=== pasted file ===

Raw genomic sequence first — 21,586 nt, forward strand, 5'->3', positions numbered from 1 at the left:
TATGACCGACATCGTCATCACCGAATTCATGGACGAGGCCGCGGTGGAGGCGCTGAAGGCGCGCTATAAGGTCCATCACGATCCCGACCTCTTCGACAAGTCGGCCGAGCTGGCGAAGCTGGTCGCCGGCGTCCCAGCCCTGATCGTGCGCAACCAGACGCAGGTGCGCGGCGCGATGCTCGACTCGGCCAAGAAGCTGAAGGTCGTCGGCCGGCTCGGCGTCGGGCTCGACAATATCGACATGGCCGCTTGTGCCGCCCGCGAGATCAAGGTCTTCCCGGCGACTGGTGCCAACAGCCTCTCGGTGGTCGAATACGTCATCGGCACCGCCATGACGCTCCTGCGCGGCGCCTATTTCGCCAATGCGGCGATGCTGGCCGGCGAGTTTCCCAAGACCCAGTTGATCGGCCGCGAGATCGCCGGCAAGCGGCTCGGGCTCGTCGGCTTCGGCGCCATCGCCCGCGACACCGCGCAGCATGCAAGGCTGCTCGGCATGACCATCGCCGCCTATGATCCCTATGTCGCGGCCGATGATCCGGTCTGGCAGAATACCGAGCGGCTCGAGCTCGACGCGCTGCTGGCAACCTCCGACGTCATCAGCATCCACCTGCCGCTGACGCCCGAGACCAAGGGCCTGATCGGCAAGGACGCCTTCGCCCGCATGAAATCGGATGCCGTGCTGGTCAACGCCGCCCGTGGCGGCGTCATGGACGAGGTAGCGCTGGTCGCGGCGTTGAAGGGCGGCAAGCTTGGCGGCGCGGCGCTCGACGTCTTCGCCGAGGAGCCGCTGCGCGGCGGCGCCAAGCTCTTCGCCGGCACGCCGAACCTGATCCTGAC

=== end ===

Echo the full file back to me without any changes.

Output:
Raw genomic sequence first — 21,586 nt, forward strand, 5'->3', positions numbered from 1 at the left:
TATGACCGACATCGTCATCACCGAATTCATGGACGAGGCCGCGGTGGAGGCGCTGAAGGCGCGCTATAAGGTCCATCACGATCCCGACCTCTTCGACAAGTCGGCCGAGCTGGCGAAGCTGGTCGCCGGCGTCCCAGCCCTGATCGTGCGCAACCAGACGCAGGTGCGCGGCGCGATGCTCGACTCGGCCAAGAAGCTGAAGGTCGTCGGCCGGCTCGGCGTCGGGCTCGACAATATCGACATGGCCGCTTGTGCCGCCCGCGAGATCAAGGTCTTCCCGGCGACTGGTGCCAACAGCCTCTCGGTGGTCGAATACGTCATCGGCACCGCCATGACGCTCCTGCGCGGCGCCTATTTCGCCAATGCGGCGATGCTGGCCGGCGAGTTTCCCAAGACCCAGTTGATCGGCCGCGAGATCGCCGGCAAGCGGCTCGGGCTCGTCGGCTTCGGCGCCATCGCCCGCGACACCGCGCAGCATGCAAGGCTGCTCGGCATGACCATCGCCGCCTATGATCCCTATGTCGCGGCCGATGATCCGGTCTGGCAGAATACCGAGCGGCTCGAGCTCGACGCGCTGCTGGCAACCTCCGACGTCATCAGCATCCACCTGCCGCTGACGCCCGAGACCAAGGGCCTGATCGGCAAGGACGCCTTCGCCCGCATGAAATCGGATGCCGTGCTGGTCAACGCCGCCCGTGGCGGCGTCATGGACGAGGTAGCGCTGGTCGCGGCGTTGAAGGGCGGCAAGCTTGGCGGCGCGGCGCTCGACGTCTTCGCCGAGGAGCCGCTGCGCGGCGGCGCCAAGCTCTTCGCCGGCACGCCGAACCTGATCCTGAC